4 Facts You Never Knew About Yaupon, the Native Plant Growing in Our Backyard.
Yaupon is a fascinating plant and as a country, we know relatively little about this hearty, indigenous wonder. One of the most exciting parts of our job is getting to share all of the interesting information we uncover about Yaupon with our growing audience! Check out the information below and let us know what questions you have regarding the plant, and we will do our best to keep you informed.
Yaupon has gone by many names - yaupon, yaupon holly, black drink, American tea plant, appalachine, Carolina tea, cassina, Christmas-berry tree, coon berry, and South-Sea tea.
Yaupon is an Ilex – just like it’s better-known South American cousin plants yerba mate (ilex paraguaysis) & Guayusa (ilex guayusa). Available records indicate that 25 species of ilex are used for tea by indigenous groups in South America, North America, and the Sino-Tibetan mountainous area. The caffeine content of these three of the species (vomitoria, paraguariensis, and guayusa) have been confirmed.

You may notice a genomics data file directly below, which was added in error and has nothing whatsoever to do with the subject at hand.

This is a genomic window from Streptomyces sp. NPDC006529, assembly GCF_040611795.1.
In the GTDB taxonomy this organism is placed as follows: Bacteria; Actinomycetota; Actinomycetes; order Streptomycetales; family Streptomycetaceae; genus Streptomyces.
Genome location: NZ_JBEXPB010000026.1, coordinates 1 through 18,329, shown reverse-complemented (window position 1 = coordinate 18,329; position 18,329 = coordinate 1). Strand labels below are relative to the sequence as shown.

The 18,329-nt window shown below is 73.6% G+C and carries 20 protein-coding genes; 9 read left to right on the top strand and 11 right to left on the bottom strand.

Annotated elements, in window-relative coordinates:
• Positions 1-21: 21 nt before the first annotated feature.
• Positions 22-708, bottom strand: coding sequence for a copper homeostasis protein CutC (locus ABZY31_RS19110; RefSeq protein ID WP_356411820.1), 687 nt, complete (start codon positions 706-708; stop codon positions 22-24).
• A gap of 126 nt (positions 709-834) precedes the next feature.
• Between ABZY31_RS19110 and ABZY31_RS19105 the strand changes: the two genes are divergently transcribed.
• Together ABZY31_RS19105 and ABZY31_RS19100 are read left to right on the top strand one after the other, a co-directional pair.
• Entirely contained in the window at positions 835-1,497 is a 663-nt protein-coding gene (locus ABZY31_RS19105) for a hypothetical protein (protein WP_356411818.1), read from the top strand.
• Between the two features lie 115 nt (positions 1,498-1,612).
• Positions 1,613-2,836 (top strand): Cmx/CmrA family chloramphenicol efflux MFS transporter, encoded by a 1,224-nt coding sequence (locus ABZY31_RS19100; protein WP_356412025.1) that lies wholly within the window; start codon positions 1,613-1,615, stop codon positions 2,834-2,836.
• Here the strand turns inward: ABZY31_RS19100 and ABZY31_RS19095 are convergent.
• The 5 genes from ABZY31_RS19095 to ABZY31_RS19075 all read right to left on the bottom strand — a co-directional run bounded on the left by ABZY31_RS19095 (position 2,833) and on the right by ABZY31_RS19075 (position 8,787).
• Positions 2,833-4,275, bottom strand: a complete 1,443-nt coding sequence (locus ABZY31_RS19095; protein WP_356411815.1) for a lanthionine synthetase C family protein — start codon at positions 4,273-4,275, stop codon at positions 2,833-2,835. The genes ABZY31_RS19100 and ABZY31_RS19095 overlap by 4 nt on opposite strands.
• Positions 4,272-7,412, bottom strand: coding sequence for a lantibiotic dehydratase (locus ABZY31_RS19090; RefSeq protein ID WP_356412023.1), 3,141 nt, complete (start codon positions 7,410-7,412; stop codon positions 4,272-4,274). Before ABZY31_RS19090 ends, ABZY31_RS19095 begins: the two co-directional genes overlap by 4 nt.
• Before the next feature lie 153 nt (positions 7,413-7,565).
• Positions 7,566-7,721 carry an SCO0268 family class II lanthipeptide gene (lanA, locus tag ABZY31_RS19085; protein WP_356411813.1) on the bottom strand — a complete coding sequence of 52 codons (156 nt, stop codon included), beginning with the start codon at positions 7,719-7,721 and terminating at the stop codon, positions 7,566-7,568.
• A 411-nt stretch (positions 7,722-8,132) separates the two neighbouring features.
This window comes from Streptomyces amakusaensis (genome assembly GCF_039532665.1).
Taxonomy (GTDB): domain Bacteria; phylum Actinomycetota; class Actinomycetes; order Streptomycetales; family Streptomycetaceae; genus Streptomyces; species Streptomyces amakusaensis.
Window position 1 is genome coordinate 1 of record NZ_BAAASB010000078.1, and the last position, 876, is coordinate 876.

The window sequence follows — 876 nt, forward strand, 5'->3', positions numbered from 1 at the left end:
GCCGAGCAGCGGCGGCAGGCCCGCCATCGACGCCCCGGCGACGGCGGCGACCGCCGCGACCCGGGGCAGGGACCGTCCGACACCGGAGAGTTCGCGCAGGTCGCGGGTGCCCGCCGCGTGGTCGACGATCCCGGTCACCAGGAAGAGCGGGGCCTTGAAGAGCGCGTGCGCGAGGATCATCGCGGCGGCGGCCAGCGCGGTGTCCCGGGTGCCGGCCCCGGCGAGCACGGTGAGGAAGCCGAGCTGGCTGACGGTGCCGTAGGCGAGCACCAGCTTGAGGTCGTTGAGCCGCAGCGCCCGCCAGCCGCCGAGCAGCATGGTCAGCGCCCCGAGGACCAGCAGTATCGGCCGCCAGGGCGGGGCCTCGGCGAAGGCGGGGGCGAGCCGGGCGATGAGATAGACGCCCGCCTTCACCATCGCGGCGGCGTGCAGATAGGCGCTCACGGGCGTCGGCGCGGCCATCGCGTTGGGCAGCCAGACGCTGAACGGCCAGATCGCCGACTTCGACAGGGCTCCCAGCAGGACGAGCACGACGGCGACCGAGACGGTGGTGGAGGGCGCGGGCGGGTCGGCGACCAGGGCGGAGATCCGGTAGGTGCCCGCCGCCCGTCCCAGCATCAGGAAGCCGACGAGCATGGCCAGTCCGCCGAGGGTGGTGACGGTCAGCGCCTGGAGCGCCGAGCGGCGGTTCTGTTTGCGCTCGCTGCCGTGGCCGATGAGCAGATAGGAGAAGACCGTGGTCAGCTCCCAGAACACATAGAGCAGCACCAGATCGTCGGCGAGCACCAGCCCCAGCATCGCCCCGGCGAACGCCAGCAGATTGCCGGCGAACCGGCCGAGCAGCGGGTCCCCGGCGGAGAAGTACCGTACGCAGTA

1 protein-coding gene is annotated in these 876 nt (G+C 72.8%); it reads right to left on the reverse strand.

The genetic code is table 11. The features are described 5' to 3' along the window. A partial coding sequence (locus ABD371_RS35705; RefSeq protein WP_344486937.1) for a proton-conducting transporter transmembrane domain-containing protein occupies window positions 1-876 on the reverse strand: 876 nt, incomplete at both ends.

The habitat for yaupon holly is varied and includes maritime forests, dunes, forest edges, pine flatwoods, and wet swamps. Yaupon is a large shrub that forms thickets from horizontal roots or rhizomes that spread. In our experience, we can see the desperation in which yaupon grows towards the sun so whether it’s out or up, these hearty plants will find as much sunlight as they can.
As you can see in the map below, Yaupon grows along the gulf coast and up the east coast of the US. Where we are in Texas, the Yaupon grows under pine and live oak trees in clay and sand. We’ll see it along fence lines and it grows through abandoned buildings, anywhere wild or left to return wild.